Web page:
The Dark Year
Somewhere in my Sophomore year in high school, a started falling into a deep depression. I didn’t sleep much, ate terribly and generally didn’t understand what has happening with me, the world and the interaction thereof.
It started, as all dark high school stories, with a girl who I was crushing on in a mad and unhealthy way. She was smart and nerdy and broken and similarly didn’t understand what she was and what she meant to the world. On alternating days she would lament that her boyfriends were terrible and they should be more like me and then demand I stop talking to her and then take her to lunch.
I didn’t know what to make of it. My mind latched onto two things like alligator jaws:
- I was nicer to her than many
- I wasn’t good enough for her
I’m not the sort of person to consider anything in the worlds is wrong for acts of other people – I am the maintainer if my own reality, ill moments or otherwise. The dichotomy that I was both better than but not good enough beyond a ride to the diner was debilitating. These thoughts would circle and circle and circle in a dervish a self-mutilation. If this person, whom I was so blinded by as to believe she was Perfect, thought this about me I clearly wasn’t good enough for anything or anyone
It sucked. And then I cried a lot. And then I stopped feeling anything.
I hit the nadir around my birthday the summer between my Junior and Senior year. I stopped eating and became vaguely emaciated – I was still overweight but hollow around my face. I spent most days blindly playing frisbee golf and the nights watching weird Tv on IFC and not much else. I literally played frisbee golf every day for hours not thinking, not feeling. Disc automaton.
I remember the day I finally broke out of it. It’s the dumbest things that do it. I was sleepless, again, one night and caught the last half of The City of Lost Children starting where Miette us crying and her tears destroy half the city. I remember being spell bound by the visuals, identifying with her pain and the destructing need to affect something in the world. I tore my room apart. I tore off my clothes. I thrashed and cried and stopped when I caught myself in the mirror.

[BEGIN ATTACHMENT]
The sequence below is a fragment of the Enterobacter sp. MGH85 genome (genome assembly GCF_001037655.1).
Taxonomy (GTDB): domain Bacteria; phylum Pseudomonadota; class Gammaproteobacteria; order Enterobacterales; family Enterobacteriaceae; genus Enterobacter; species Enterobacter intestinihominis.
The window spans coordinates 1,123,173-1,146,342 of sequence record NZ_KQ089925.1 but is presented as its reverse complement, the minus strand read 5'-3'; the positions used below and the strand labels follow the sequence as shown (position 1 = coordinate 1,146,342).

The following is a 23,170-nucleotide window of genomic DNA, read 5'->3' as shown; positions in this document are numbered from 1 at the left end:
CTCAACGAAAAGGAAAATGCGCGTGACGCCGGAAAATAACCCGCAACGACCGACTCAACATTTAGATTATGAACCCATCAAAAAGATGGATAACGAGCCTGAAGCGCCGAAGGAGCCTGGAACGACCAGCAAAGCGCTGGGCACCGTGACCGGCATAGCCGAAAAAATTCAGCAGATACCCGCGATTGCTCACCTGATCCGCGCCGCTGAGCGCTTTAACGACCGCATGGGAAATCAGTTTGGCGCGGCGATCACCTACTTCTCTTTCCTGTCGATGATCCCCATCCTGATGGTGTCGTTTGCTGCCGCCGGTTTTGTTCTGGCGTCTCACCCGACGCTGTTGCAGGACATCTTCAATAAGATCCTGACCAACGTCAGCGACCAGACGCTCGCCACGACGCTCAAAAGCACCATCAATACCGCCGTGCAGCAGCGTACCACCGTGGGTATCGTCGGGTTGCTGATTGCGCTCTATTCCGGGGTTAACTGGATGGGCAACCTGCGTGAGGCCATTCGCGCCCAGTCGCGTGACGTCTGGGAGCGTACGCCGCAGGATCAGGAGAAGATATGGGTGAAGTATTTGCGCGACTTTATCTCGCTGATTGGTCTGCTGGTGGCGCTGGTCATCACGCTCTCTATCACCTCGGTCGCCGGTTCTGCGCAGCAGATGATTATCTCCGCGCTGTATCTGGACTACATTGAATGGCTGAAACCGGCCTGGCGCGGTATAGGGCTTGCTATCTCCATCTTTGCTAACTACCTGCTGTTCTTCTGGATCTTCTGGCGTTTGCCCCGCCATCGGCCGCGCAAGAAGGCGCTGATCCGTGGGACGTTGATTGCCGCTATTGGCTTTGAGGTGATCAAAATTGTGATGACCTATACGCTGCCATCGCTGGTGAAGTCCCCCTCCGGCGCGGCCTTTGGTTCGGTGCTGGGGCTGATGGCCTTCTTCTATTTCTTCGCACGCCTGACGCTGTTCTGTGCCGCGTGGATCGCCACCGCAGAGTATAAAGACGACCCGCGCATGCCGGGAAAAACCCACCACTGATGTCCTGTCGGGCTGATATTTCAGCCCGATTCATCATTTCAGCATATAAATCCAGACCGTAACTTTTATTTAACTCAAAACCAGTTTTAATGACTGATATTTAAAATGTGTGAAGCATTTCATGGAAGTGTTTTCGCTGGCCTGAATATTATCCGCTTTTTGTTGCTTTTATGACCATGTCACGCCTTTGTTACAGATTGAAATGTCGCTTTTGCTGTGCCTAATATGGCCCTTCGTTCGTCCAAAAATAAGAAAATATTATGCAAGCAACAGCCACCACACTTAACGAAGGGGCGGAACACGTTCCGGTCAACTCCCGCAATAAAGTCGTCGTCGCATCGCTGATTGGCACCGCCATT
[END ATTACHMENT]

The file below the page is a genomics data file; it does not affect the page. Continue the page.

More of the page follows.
I realized how hollow I looked, realized I couldn’t remember the last time I are. I sat in front of the mirror for a few minutes before I fell asleep. The next day, I was with my friends watching movies in a basement. At so,e point the conversation turned to weightless when. My best friend at the time turned to me and gruffly said this to me,
“I’m unhappy because I’m no longer the skinnier one in the group. Now I’m fat because you lost all this weight this summer.”
The room went quiet. I was shocked. I think everyone else was too.
I got up. “It’s because I’ve been too depressed to eat and you guys haven’t cared.” And left.
You’re told about toxic people, that people manipulate you in sometimes subtle and sometimes overt ways. I learned then some if the shitty reasons my friends kept me around and realized the little ways they tore me down when I did something well. Like if I threw the disc farther, got a better grade on a test, got praise for something, they were never happy. They just complained that I made them look bad.
I essentially cut ties with them the next year. It was tough because we had so many classes together but I would bolster myself the little positive things I found during the days. And, inch by inch, I found some self worth and rebuilt myself.
I don’t want to say that my mood issues were entirely their fault – they absolutely weren’t. I didn’t help myself by acting out in inappropriate ways with them or being the domineering ass in theater (I was lead light tech fir 3 years, the first sophomore to get the job). I used them fir rides before I had my license and didn’t support their successes.
And with the girl, I was pretty terrible. I feel squarely into the “nice guy” camp (I… Even had a fedora…) in that I did all these things for her hoping (not expecting, let me assure[i never had enough self confidence to believe I deserved ANYTHING]) she’d fall for me. That was terrible for both of us – I made her uncomfortable with all the misplaced affection and ignored social queues and she took advantage of me knowing I’d bend over backwards for her.
There were a lot if good things that year too, of course. I discovered chemistry. I was the student tech director for two plays. I got into Beloit (oddly because of the girl). And the like.
It was a shitty two years but they make me who I am today.
And they totally ruined me for blondes.
A fun side note to lighten this kind of heavy entry:
All that disc golf built up my arm strength to inhuman but wildly specific abilities. The first day we played softball, I hit three home runs and caught two fly balls (one handed), something I’d never, ever done before.